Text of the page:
Weight gain, becoming overweight or obese, and hypothalamic-pituitary dysfunction (HPD) were found to be common among survivors of childhood brain cancer, according to the results of a study published in the Journal of Clinical Oncology.1

Although previous studies have suggested that obesity is highly prevalent among childhood brain cancer survivors, these cohorts may have overestimated or underestimated obesity or weight gain due to inclusion and exclusion criteria. The aim of this study was to determine the prevalence of weight gain and becoming overweight or obese and the association with HPD in a cohort of noncraniopharyngioma and nonpituitary childhood brain cancer survivors.

The retrospective study evaluated data from 661 children diagnosed with noncraniopharyngioma and nonpituitary brain cancers between 2002 and 2012. The World Health Organization (WHO) definitions of underweight, overweight, and obesity were used for infants aged 0 to 2 years; for older children, the international cutoff points identified by Cole et al were used.2 Weight gain was defined as an increase of at least 2.0 standard deviation score (SDS) in body mass index (BMI).1

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Weight gain or being overweight or obese was reported among 33.1% of the cohort during a mean follow-up of 7.3 years.

The proportion of childhood brain cancer survivors who were overweight or obese was substantially greater than the general population of children of the same age. In the 4-to-20 age group, 28.7% of childhood brain cancer survivors were overweight or obese compared with 13.2% of the general population.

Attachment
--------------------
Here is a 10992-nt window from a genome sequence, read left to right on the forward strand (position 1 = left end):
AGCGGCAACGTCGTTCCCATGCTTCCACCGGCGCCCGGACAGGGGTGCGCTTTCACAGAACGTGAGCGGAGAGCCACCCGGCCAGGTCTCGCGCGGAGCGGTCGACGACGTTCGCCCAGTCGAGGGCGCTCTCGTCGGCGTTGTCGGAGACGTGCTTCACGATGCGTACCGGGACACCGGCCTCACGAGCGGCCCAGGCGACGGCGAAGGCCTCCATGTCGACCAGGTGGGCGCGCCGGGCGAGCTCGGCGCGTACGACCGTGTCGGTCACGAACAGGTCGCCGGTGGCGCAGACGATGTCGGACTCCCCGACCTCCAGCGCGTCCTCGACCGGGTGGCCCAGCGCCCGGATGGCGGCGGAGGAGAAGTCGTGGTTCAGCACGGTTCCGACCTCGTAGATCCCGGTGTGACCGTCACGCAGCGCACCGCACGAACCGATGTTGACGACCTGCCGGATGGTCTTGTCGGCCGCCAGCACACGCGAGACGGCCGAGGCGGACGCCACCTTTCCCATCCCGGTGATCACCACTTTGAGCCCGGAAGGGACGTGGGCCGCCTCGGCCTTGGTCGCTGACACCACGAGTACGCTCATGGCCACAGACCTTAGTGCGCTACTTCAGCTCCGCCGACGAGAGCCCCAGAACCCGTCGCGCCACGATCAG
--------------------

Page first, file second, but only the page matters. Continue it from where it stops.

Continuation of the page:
Weight gain was significantly associated with factors including lower BMI SDS at diagnosis (odds ratio [OR], 0.51; 95% CI, 0.40-0.66), whereas becoming overweight or obese was significantly associated with a higher BMI SDS at diagnosis (OR, 2.00; 95% CI, 1.70-2.34).

Presence of central precocious puberty at follow-up was also associated with weight gain (OR, 4.06; 95% CI, 1.58-10.42) and becoming overweight or obese (OR, 3.12; 95% CI, 1.38-7.04). Other risk factors for becoming overweight or obese included a diagnosis of low-grade glioma (OR, 1.68, 95% CI, 1.05-2.67) and diabetes insipidus at follow-up (OR, 6.41; 95% CI, 1.35-30.41).

A diagnosis of HPD was also common in the cohort, with 22.8% of childhood brain cancer survivors diagnosed with one or more HPD disorder at follow-up. Of the 74.3% of childhood brain cancer survivors who underwent endocrine testing, 30.8% were diagnosed with at least 1 HPD with a mean onset of diagnosis of 3 years after brain tumor diagnosis.

The authors concluded that these results demonstrate “a high prevalence of significant weight gain, overweight, and obesity during follow-up.” They added that “these childhood brain cancer survivors should receive endocrine surveillance and early support regarding weight control as they are at serious risk for adverse metabolic health.”


  1. van Schaik J, van Roessel IMAA, Schouten-van Meeteren NAYN, et al. High prevalence of weight gain in childhood brain tumor survivors and its association with hypothalamic-pituitary dysfunction. J Clin Oncol. Published online February 23, 2021. doi:10.1200/JCO.20.01765
  2. Cole TJ, Flegal KM, Nicholls D, Jackson AA. Body mass index cut offs to define thinness in children and adolescents: international survey. BMJ. 2007;335:194. doi:10.1136/bmj.39238.399444.55